New Starsailor: On the Outside
Starsailor's latest album, On the Outside, out Oct. 17 in the U.K., addresses such diverse subjects as war victims, a boy who might have fallen victim to neo-Nazis, religious prejudice in Northern Ireland, poor self-esteem, depression, and (of course) love.
Fun stuff, eh? Actually, it's a pretty rockin' album. It only slows down rarely, and toward the end...
The guys from Starsailor -- singer/guitarist James Walsh, Ben Byrne on drums, James Stelfox on bass, and keyboardist Barry Westhead -- were wise to not let the momentum slow until late in the album. Although some political and human rights issues are addressed, the guys still want to sing about girls and angst (and to rock, naturally).
The album opens immediately with first single "In the Crossfire" and the lines "I don't see myself when I look in the mirror/I see who I should be/I don't see myself when I look in your eyes/Thank God for that". It's a bold choice to essentially open an album with singing (there is just a bit of piano before the lyrics, though guitar, bass, and pounding drums soon kick in). It's a good song, though probably not the one I would have chosen as the first single.
Starsailor's music is infectious. "This Time" is a catchy, foot-tapping track and would be as cheery as all-get-out if not for the lyrics ("I won't let it kill me this time", etc.). Interesting thing about the lyrics; they might be strongest when Starsailor is inspired by a subject they feel especially strongly about, such as depression or religious prejudice. They address the latter on "Get Out While You Can", which has a great melodic flow. It's softer than the other songs, so it makes for a nice change of pace. "Do you see what I see/a classless society?" is also such a different lyric, and James Walsh's voice sounds different as well, very much like Elton John. The song is about Walsh's sister-in-law having been "verbally abused while waiting for a train for being on the 'wrong' side of Christianity." (Which sounds like very "Christian" behaviour!).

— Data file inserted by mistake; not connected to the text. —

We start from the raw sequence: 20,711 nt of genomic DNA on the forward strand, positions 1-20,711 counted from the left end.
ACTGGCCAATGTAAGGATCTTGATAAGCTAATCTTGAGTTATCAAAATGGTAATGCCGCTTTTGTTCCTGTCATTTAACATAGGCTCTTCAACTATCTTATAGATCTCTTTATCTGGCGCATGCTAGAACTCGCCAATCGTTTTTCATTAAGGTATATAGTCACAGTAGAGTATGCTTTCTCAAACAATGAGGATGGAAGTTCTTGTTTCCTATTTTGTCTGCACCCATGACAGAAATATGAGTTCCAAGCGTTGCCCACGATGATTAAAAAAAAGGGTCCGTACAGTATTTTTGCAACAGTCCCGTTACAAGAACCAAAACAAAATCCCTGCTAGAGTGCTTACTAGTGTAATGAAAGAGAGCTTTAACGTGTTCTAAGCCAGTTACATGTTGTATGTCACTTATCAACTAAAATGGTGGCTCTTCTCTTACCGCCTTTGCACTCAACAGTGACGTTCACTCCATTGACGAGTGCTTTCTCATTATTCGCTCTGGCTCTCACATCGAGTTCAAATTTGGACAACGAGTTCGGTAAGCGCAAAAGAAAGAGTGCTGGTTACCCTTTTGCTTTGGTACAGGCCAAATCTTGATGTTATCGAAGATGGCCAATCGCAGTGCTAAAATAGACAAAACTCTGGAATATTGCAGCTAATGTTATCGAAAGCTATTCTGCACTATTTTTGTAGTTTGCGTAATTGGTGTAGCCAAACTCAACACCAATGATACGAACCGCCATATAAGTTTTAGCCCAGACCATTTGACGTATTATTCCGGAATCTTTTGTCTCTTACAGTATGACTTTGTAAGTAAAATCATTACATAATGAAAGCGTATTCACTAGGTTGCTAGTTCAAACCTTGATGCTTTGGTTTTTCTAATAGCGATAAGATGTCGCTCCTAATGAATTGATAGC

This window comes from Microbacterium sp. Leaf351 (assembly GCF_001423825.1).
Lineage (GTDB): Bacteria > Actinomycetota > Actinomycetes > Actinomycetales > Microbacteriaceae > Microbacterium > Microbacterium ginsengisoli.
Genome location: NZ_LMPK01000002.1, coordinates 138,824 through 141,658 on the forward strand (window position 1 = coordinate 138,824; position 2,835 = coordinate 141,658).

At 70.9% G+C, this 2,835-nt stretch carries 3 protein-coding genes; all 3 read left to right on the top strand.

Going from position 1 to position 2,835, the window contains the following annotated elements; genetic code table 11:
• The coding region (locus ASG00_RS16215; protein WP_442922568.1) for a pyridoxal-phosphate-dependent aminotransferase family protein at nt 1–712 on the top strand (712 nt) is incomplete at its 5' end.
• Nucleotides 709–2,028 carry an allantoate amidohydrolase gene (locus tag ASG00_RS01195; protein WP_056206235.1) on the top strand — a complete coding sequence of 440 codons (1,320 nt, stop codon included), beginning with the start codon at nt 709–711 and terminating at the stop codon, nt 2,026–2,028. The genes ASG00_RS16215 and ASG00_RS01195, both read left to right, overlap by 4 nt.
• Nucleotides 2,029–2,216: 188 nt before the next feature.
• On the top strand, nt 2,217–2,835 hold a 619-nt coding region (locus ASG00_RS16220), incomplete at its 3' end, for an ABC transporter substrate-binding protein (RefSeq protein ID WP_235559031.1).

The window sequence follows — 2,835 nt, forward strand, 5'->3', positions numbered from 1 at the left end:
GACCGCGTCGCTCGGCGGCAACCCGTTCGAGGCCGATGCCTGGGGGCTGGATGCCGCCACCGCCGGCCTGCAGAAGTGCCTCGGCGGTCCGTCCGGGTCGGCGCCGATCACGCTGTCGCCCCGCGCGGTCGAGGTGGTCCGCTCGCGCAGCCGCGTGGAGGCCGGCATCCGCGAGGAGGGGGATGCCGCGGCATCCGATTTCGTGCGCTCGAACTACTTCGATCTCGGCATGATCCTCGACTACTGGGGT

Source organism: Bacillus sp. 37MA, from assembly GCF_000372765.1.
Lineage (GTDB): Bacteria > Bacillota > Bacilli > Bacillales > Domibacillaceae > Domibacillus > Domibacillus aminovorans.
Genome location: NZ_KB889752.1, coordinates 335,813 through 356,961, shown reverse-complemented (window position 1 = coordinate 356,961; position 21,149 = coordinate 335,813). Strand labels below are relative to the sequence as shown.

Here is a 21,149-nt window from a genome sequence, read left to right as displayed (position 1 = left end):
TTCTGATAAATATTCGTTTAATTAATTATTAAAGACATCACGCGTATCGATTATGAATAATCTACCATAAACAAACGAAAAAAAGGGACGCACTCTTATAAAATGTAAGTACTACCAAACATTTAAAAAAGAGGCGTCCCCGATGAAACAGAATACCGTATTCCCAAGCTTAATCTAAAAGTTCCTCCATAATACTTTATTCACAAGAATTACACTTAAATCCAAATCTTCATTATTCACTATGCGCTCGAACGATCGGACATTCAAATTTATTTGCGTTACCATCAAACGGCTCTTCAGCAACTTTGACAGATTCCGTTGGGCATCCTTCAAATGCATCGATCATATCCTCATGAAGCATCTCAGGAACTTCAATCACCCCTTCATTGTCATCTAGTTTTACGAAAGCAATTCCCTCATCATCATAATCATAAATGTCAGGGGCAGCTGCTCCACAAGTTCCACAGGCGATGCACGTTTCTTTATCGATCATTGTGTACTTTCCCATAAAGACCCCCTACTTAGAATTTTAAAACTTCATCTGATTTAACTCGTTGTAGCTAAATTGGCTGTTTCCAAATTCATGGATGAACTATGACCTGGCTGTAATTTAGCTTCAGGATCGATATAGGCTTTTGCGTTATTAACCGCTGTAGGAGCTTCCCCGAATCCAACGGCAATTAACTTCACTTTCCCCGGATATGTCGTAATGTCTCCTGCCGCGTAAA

On some of the girls-and-angst songs, the lyrics are a tad weaker, as they veer into more confessional territory and sometimes feel a bit like scrawled notes (or quickly-written e-mails) to a girlfriend. Some lyrics are a bit too repetitive; "Don't Know" repeats "I don't know what love is, but I think I've had it" many times, and once is too often for that line. There are also some forced rhymes. A few songs have the tone of scrawlings to a girlfriend.
Still, even when the lyrics are a problem, the songs are usually enjoyable because the music is almost always so strong. "Faith Hope Love" is a rare exception; the shouts of "Faith! Hope! Love!" ruin it for me. Way the heck too dorky (Yes, so was that sentence. I blame the song). "Way Back Home" has had enough attention lavished on the music that it's easy to ignore the simple lyrics. I really like it. I like "In the Blood" a lot as well. "Keep Us Together" is another standout track. "White Light" might belong in that "scrawled notes to a girlfriend" category ("our minds belong together") but it rocks, so I surrender. I'm a slave to the rhythm, or something like that.
The group begins a UK tour in late October; dates are on their website. If you click "US Dates" on their website, they'll give you 2004 dates, so... no word on US dates.
Both from On the Outside, out on Oct. 17 in the UK:
MP3:Starsailor - Get Out While You Can
MP3:Starsailor - In My Blood
Check out the video for first single "In the Crossfire" over at Torr (check out the Cardigans video too. Meow).